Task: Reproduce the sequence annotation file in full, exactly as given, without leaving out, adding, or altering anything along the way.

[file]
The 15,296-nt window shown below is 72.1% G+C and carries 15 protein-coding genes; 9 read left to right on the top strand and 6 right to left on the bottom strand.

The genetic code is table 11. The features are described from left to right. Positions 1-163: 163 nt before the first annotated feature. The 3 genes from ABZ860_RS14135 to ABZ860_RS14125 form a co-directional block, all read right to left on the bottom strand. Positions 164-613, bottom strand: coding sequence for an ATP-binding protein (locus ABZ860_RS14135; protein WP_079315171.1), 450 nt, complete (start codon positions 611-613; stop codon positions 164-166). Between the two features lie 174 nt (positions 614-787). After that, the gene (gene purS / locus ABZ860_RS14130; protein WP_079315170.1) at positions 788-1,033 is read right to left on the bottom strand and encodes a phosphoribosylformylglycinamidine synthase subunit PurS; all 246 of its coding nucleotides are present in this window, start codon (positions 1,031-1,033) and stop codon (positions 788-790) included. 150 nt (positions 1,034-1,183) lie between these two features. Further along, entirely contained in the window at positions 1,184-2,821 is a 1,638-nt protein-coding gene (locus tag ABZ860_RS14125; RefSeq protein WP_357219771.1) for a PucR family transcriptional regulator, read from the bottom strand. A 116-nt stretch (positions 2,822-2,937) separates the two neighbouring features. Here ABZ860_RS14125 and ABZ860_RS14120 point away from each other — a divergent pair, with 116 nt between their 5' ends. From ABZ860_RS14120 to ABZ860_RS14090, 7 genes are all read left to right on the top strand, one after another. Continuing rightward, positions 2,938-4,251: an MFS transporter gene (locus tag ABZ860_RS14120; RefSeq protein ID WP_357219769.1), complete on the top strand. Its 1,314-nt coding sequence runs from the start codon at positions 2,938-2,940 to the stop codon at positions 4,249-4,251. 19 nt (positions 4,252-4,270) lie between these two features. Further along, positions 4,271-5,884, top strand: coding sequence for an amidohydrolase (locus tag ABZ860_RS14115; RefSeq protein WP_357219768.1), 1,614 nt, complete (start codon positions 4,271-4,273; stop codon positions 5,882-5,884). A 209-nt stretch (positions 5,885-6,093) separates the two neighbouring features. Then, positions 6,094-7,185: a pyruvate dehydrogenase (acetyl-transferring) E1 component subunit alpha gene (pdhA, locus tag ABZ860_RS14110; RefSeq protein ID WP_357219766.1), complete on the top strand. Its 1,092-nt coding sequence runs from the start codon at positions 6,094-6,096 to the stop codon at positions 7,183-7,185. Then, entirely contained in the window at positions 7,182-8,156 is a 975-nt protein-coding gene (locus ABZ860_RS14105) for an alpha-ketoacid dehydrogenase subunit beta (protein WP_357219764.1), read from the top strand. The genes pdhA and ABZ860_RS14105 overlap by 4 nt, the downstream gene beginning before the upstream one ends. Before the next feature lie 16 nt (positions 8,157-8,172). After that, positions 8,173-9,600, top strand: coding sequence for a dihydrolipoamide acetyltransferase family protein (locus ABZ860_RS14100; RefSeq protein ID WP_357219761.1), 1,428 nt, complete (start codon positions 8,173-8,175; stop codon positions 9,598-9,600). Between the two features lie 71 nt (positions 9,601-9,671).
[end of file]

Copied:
The 15,296-nt window shown below is 72.1% G+C and carries 15 protein-coding genes; 9 read left to right on the top strand and 6 right to left on the bottom strand.

The genetic code is table 11. The features are described from left to right. Positions 1-163: 163 nt before the first annotated feature. The 3 genes from ABZ860_RS14135 to ABZ860_RS14125 form a co-directional block, all read right to left on the bottom strand. Positions 164-613, bottom strand: coding sequence for an ATP-binding protein (locus ABZ860_RS14135; protein WP_079315171.1), 450 nt, complete (start codon positions 611-613; stop codon positions 164-166). Between the two features lie 174 nt (positions 614-787). After that, the gene (gene purS / locus ABZ860_RS14130; protein WP_079315170.1) at positions 788-1,033 is read right to left on the bottom strand and encodes a phosphoribosylformylglycinamidine synthase subunit PurS; all 246 of its coding nucleotides are present in this window, start codon (positions 1,031-1,033) and stop codon (positions 788-790) included. 150 nt (positions 1,034-1,183) lie between these two features. Further along, entirely contained in the window at positions 1,184-2,821 is a 1,638-nt protein-coding gene (locus tag ABZ860_RS14125; RefSeq protein WP_357219771.1) for a PucR family transcriptional regulator, read from the bottom strand. A 116-nt stretch (positions 2,822-2,937) separates the two neighbouring features. Here ABZ860_RS14125 and ABZ860_RS14120 point away from each other — a divergent pair, with 116 nt between their 5' ends. From ABZ860_RS14120 to ABZ860_RS14090, 7 genes are all read left to right on the top strand, one after another. Continuing rightward, positions 2,938-4,251: an MFS transporter gene (locus tag ABZ860_RS14120; RefSeq protein ID WP_357219769.1), complete on the top strand. Its 1,314-nt coding sequence runs from the start codon at positions 2,938-2,940 to the stop codon at positions 4,249-4,251. 19 nt (positions 4,252-4,270) lie between these two features. Further along, positions 4,271-5,884, top strand: coding sequence for an amidohydrolase (locus tag ABZ860_RS14115; RefSeq protein WP_357219768.1), 1,614 nt, complete (start codon positions 4,271-4,273; stop codon positions 5,882-5,884). A 209-nt stretch (positions 5,885-6,093) separates the two neighbouring features. Then, positions 6,094-7,185: a pyruvate dehydrogenase (acetyl-transferring) E1 component subunit alpha gene (pdhA, locus tag ABZ860_RS14110; RefSeq protein ID WP_357219766.1), complete on the top strand. Its 1,092-nt coding sequence runs from the start codon at positions 6,094-6,096 to the stop codon at positions 7,183-7,185. Then, entirely contained in the window at positions 7,182-8,156 is a 975-nt protein-coding gene (locus ABZ860_RS14105) for an alpha-ketoacid dehydrogenase subunit beta (protein WP_357219764.1), read from the top strand. The genes pdhA and ABZ860_RS14105 overlap by 4 nt, the downstream gene beginning before the upstream one ends. Before the next feature lie 16 nt (positions 8,157-8,172). After that, positions 8,173-9,600, top strand: coding sequence for a dihydrolipoamide acetyltransferase family protein (locus ABZ860_RS14100; RefSeq protein ID WP_357219761.1), 1,428 nt, complete (start codon positions 8,173-8,175; stop codon positions 9,598-9,600). Between the two features lie 71 nt (positions 9,601-9,671).